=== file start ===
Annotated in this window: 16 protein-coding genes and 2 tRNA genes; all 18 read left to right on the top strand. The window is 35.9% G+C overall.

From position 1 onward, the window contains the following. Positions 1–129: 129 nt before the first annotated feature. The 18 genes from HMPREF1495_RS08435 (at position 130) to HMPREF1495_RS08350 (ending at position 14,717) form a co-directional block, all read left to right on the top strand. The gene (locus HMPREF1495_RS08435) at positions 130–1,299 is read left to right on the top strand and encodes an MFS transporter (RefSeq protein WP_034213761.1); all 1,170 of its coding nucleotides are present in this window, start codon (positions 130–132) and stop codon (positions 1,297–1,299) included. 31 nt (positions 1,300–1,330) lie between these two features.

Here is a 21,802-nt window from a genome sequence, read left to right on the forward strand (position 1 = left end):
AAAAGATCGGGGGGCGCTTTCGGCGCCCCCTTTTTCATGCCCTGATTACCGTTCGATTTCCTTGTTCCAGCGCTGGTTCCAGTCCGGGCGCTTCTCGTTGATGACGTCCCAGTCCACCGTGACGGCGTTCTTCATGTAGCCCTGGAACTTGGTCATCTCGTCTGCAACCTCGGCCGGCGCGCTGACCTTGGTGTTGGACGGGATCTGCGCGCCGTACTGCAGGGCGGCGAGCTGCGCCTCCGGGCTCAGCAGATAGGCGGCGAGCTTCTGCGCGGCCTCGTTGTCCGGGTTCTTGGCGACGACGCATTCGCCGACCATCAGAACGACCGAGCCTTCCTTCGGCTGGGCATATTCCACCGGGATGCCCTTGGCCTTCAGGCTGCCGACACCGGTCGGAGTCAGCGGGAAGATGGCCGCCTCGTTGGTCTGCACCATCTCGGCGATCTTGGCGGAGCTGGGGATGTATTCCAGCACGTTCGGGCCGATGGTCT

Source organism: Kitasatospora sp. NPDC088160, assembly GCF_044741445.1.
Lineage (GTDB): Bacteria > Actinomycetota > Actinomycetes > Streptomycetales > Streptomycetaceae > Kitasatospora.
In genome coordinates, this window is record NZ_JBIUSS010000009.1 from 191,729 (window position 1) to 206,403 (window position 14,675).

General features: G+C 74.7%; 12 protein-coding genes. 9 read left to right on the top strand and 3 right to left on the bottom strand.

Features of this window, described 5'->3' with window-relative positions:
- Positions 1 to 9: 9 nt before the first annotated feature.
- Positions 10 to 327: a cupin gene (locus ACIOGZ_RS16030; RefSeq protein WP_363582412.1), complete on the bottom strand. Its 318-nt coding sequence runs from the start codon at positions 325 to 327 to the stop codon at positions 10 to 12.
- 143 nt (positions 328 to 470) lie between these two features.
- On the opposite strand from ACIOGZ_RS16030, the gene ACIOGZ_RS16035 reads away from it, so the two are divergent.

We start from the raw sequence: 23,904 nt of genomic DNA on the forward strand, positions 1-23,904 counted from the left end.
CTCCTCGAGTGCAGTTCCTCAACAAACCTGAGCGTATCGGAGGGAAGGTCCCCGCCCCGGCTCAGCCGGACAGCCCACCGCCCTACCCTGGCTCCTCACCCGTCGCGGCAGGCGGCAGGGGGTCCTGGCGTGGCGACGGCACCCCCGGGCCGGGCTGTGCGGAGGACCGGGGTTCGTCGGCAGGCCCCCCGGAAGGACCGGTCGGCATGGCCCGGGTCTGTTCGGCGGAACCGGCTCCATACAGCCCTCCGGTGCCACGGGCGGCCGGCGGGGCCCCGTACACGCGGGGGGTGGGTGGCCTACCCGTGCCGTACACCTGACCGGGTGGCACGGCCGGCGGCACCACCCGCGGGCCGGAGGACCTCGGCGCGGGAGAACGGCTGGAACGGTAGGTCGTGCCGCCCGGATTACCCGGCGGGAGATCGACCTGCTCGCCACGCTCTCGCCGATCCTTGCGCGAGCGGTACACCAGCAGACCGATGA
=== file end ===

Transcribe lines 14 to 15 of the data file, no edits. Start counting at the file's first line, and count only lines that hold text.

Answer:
We start from the raw sequence: 23,904 nt of genomic DNA on the forward strand, positions 1-23,904 counted from the left end.
CTCCTCGAGTGCAGTTCCTCAACAAACCTGAGCGTATCGGAGGGAAGGTCCCCGCCCCGGCTCAGCCGGACAGCCCACCGCCCTACCCTGGCTCCTCACCCGTCGCGGCAGGCGGCAGGGGGTCCTGGCGTGGCGACGGCACCCCCGGGCCGGGCTGTGCGGAGGACCGGGGTTCGTCGGCAGGCCCCCCGGAAGGACCGGTCGGCATGGCCCGGGTCTGTTCGGCGGAACCGGCTCCATACAGCCCTCCGGTGCCACGGGCGGCCGGCGGGGCCCCGTACACGCGGGGGGTGGGTGGCCTACCCGTGCCGTACACCTGACCGGGTGGCACGGCCGGCGGCACCACCCGCGGGCCGGAGGACCTCGGCGCGGGAGAACGGCTGGAACGGTAGGTCGTGCCGCCCGGATTACCCGGCGGGAGATCGACCTGCTCGCCACGCTCTCGCCGATCCTTGCGCGAGCGGTACACCAGCAGACCGATGA